He stood there smiling, oblivious to worry and pain. Not a care in the world. The world was his sandbox and when it rained, every puddle was a source of delight. He did know that his mother slept hungry so he wouldn't have to. Nobody had called him "dirty" and turned him away yet. He did not understand why mother said it was a cruel world, or what "cruel" meant. He was happy that the man with the camera wanted to take his picture, but too young and naive to know that he was an object of pity.
"Mera bhi fotu lo na" I was taking pictures of a cow tied to an old well. Rural life was the theme for the next edition and I was on a deadline. Did not have time for ‘people’. The voice took me by surprise. As I turned around, our eyes met. His eager expectant eyes had a kind of innocent brilliance while his smile was strangely muted. Almost Mona Lisa like. He wasn’t sure whether to smile. I took his pic but could not continue. I left defeated. Unable to complete my work Incidentally, he made it to cover-page
Sleep evaded Viru as he made plans for next day. Mantriji was going to visit their basti. He could go back to his real name Aditya and his parents with Mantriji's help. Dawn broke and "Amma" dressed him in new clothes and didn't thrash him like usual. Mantriji arrived with reporters. He had a morsel from the food Savitri served and posed with Viru. Just when Viru was about to speak,Amma came,the sickle in her hand with which she always threatened to cut his legs and make him a beggar. Viru's words dried. The chance was lost.
“Does anybody by the name Mr Karan Raheja stay here?” asked Ratan, from the Income-tax dept. He knew the answer even before he asked the question. None of the addresses he was tracking that day had turned out genuine. The inmates, a young boy and his mother looked amused. “Never heard of such a name in this village”, the mother replied. Ratan decided that he has had enough and left back for his town. 2-days later, a “friend” of Mr Raheja visited the hut and handed over a parcel to the mother "thanking" for her help.
“Have you seen happiness anywhere?” “Here it is! On my legs, stained by the powder from the playground where we play kho-kho. We won!” “So friendship is important too?” “That would be my brother. See these clothes? They are his. I love them!” “Ah! So you have found love?” “Of course. There she is! Toiling every day. Hours don’t matter. Neither do the cuts on her skin or the sweat on her brow.” “Do you want to see the world?” “I do. Right here! Cozy, humble, years of stories written in the walls. With the people I love most!”
Leafing through the pages, my fingers stilled over a picture. A rural boy with his poor mother, in an overwhelmingly pathetic state at the background. Definite winner shot for the NatGeo assignment. Instead, had went to my personal photo archives. A foolish move, colleagues had said. Boss had tried to tempt me into giving in to publication of the picture. I'd shrugged off. Reason was, my abhorrence for the sympathy the picture would have got it didn't deserve, with fame. The picture had an emotional connect. Couldn't just let it get commercialised and sold.
Raju loves playing football, but he doesnt have money to buy one. So, he decided to ask her mother to buy him a football. Her mother was cutting vegetable, raju went near her and asked "Ma i love football" Mother(interrupted him and said) "i know" but you know what ?!! today i have earned 100rs and now you can eat whatever you want. "Raju's dream of buying a football vanished in front of him, as pain in his stomach had started dictating terms to the dreams in his eyes" he smiled and said matar paneer...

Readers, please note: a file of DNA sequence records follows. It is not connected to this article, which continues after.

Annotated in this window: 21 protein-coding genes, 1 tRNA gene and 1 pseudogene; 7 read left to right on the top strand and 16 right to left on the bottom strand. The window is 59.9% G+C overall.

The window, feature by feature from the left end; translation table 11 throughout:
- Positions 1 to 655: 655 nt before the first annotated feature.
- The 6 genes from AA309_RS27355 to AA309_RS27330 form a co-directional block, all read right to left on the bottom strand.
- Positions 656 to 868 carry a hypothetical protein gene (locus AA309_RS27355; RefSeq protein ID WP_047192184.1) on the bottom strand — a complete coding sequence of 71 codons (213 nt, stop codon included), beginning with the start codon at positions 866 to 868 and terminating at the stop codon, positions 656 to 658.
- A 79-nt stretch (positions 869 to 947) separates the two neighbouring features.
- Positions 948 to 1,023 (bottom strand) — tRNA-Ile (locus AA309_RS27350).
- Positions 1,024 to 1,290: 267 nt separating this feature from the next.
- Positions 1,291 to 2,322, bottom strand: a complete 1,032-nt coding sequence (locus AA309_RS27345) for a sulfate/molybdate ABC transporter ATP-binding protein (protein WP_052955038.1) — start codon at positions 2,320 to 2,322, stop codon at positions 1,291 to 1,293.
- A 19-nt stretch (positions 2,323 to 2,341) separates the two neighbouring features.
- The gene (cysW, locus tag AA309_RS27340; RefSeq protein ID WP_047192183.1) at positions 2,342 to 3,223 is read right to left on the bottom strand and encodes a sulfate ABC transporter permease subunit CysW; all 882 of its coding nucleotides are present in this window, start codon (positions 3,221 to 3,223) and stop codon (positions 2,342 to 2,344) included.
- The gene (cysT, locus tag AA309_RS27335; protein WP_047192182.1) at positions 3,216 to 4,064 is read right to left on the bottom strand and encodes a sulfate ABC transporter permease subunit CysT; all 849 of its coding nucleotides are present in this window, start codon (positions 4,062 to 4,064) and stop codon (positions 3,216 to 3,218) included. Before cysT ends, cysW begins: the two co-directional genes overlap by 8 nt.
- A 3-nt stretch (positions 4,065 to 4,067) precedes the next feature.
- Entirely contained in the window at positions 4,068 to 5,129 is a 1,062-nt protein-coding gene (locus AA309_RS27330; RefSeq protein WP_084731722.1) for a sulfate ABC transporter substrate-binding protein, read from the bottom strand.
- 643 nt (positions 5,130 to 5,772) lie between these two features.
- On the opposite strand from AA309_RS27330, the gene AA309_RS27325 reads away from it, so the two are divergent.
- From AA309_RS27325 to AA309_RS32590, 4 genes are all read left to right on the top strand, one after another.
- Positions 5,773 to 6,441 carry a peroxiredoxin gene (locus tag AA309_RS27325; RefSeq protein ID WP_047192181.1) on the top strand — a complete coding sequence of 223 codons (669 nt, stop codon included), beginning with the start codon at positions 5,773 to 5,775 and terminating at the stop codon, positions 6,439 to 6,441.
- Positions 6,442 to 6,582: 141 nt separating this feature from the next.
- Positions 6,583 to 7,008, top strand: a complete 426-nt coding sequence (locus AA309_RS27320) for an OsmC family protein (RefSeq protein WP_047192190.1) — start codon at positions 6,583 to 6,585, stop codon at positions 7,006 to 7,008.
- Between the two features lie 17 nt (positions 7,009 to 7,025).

Is that it? "Yeah that's the stuff worth a million bucks" ,Dino replied. I stood there gaping at the greens framed in the picture. Here I was a software professional from a small town on a holiday with the most colorful personality and the most eligible bachelor in the Islands. It was Valentines Ball and he had just danced with me and told me the secret of how he earned billions as a mass tort lawyer in the biggest case of the year. And he had stumbled onto the fraud because of his goper Sam the little boy in the picture.
I am happy and content being me. I don't see a need for anything else at this point in time. My mother will be cooking my favorite dish and I always help her do it. He politely excused himself from the conversation, but not before inviting me join them for a humble but exquisite meal. I left. I didnt have words to describe those eyes of hope. I felt my experience as a journalist came to a naught. I was stumped. I posted a verbatim conversation that stole hearts.
“What is it? Please, mother! Dipu is pacing his little legs up and down outside their rickety shack. “Oh, my sweet boy! You know it’s a surprise. Your uncle will be here soon” her voice tired, yet trying to match his elation. Since her husband’s death, life hasn’t been an easy ride for her, struggling to keep five mouths sated. There are days when she dreads waking up. He’s always been able to sense his mother’s anxieties, but not today. Today, his bright, kind eyes are bursting with hope. “Look, mum! Uncle’s bringing a bike” “Happy Birthday, Dipu! “
Anuj thinking to himself "I know He will come but she(Maya) is still cynical about him. He promised me while leaving hastily." Maya(His mum) while chopping vegetable thinking to herself "How can I convince Anuj that he is no more interested in us. He has become Neta. His promises are no more important to him." All of a sudden people begin to cheer & wave at the coming convoy of Neta, Anuj smiled thinking "Now Neta has changed"